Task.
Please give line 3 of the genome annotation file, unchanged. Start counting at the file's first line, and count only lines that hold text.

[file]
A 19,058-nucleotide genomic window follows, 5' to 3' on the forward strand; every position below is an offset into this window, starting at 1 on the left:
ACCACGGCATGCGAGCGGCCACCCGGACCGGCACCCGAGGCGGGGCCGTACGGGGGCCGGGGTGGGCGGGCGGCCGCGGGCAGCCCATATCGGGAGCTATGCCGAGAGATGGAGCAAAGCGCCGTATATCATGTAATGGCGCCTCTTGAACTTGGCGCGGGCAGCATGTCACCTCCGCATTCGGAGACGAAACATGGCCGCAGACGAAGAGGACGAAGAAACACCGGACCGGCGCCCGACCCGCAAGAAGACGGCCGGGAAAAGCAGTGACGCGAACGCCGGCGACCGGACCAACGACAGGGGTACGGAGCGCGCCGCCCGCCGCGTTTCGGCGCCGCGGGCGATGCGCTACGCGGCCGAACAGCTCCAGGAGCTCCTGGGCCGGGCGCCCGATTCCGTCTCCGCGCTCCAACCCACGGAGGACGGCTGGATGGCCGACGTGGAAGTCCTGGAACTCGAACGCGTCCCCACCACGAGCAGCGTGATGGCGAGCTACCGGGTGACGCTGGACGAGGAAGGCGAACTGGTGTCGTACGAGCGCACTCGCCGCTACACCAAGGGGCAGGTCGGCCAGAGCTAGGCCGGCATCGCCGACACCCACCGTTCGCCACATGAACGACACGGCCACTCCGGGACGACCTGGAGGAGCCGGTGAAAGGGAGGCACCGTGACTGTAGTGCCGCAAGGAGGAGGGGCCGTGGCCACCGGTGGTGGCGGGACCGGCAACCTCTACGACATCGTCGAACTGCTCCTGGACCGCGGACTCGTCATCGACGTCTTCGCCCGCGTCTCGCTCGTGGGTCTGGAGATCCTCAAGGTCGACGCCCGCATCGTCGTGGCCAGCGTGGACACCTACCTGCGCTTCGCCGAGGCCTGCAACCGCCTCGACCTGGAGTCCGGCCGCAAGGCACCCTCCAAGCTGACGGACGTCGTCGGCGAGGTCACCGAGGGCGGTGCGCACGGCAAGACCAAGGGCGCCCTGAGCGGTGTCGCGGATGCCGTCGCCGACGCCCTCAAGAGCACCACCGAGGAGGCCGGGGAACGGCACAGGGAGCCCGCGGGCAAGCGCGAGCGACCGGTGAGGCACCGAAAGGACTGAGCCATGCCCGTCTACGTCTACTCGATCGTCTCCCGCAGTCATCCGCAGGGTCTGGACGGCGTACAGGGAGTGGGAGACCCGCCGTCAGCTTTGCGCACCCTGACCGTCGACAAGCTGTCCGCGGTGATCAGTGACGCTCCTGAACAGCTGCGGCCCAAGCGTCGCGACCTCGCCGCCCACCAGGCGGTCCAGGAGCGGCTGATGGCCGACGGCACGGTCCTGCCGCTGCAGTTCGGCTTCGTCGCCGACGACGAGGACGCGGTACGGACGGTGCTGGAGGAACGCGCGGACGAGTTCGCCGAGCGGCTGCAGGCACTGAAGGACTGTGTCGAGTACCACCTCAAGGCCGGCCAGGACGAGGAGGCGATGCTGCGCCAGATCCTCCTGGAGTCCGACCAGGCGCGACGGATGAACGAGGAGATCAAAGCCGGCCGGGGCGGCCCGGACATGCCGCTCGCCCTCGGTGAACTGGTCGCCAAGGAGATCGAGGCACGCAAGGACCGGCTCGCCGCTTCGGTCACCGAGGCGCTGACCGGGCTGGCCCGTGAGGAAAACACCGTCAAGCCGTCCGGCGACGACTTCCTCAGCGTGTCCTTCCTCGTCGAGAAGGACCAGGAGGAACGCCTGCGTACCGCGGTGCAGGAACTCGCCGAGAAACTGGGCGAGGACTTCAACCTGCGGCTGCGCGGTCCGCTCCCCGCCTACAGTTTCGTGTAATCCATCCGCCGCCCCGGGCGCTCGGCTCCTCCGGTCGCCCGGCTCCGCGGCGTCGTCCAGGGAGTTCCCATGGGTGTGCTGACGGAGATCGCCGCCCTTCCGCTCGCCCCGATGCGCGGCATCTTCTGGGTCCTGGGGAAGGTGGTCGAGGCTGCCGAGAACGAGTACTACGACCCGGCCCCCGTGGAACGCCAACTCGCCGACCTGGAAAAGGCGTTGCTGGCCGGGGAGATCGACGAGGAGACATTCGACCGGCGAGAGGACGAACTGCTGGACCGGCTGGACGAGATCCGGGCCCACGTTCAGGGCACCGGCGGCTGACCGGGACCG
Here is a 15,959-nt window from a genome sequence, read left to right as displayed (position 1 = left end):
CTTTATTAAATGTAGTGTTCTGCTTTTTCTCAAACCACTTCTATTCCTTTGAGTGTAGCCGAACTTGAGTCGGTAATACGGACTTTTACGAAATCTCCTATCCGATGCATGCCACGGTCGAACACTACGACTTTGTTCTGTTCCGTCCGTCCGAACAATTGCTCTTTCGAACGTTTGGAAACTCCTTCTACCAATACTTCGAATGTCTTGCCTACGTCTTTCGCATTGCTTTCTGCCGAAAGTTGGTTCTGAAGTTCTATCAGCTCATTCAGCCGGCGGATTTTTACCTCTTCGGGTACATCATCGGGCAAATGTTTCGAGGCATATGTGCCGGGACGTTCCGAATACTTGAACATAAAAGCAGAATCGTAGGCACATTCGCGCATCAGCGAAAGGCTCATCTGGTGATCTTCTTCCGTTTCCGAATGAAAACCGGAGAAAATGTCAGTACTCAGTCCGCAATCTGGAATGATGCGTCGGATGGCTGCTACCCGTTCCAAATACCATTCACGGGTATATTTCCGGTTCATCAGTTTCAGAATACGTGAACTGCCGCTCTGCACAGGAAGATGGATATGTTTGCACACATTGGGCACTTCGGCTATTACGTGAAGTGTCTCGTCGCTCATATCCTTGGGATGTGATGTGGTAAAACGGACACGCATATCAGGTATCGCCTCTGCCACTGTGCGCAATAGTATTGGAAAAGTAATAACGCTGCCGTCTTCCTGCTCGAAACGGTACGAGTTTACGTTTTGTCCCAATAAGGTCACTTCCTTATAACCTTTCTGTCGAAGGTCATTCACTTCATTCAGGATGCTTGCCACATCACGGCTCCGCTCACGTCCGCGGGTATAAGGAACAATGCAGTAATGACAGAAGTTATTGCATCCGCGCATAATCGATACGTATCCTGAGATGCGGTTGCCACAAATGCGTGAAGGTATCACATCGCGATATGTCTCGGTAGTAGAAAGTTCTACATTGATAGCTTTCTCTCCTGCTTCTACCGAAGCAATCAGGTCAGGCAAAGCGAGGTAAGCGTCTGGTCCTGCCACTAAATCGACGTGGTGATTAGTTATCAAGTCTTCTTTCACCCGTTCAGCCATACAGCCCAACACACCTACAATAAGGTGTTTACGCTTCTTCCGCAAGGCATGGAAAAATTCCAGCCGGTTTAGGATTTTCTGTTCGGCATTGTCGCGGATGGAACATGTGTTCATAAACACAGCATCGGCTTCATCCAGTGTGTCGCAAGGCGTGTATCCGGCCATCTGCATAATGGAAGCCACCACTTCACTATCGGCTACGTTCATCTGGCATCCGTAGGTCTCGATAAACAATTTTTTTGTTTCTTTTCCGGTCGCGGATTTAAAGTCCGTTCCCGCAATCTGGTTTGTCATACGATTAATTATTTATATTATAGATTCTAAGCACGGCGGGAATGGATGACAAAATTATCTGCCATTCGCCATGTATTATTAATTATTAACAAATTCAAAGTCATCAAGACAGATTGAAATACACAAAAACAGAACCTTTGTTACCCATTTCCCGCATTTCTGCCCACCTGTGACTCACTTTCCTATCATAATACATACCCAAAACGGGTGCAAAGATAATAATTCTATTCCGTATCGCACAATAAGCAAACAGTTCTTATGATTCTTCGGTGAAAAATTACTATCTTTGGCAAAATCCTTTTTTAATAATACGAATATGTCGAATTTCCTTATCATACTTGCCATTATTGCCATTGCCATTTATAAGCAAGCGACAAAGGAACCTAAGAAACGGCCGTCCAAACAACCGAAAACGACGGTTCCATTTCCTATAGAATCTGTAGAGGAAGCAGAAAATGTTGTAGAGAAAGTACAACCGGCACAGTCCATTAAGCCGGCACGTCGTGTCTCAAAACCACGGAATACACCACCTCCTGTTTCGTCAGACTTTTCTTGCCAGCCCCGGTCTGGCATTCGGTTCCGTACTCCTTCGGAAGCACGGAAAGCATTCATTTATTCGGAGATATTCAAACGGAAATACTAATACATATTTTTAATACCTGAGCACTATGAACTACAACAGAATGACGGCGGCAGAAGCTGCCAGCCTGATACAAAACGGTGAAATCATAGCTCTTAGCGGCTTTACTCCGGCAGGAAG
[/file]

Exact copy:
Here is a 15,959-nt window from a genome sequence, read left to right as displayed (position 1 = left end):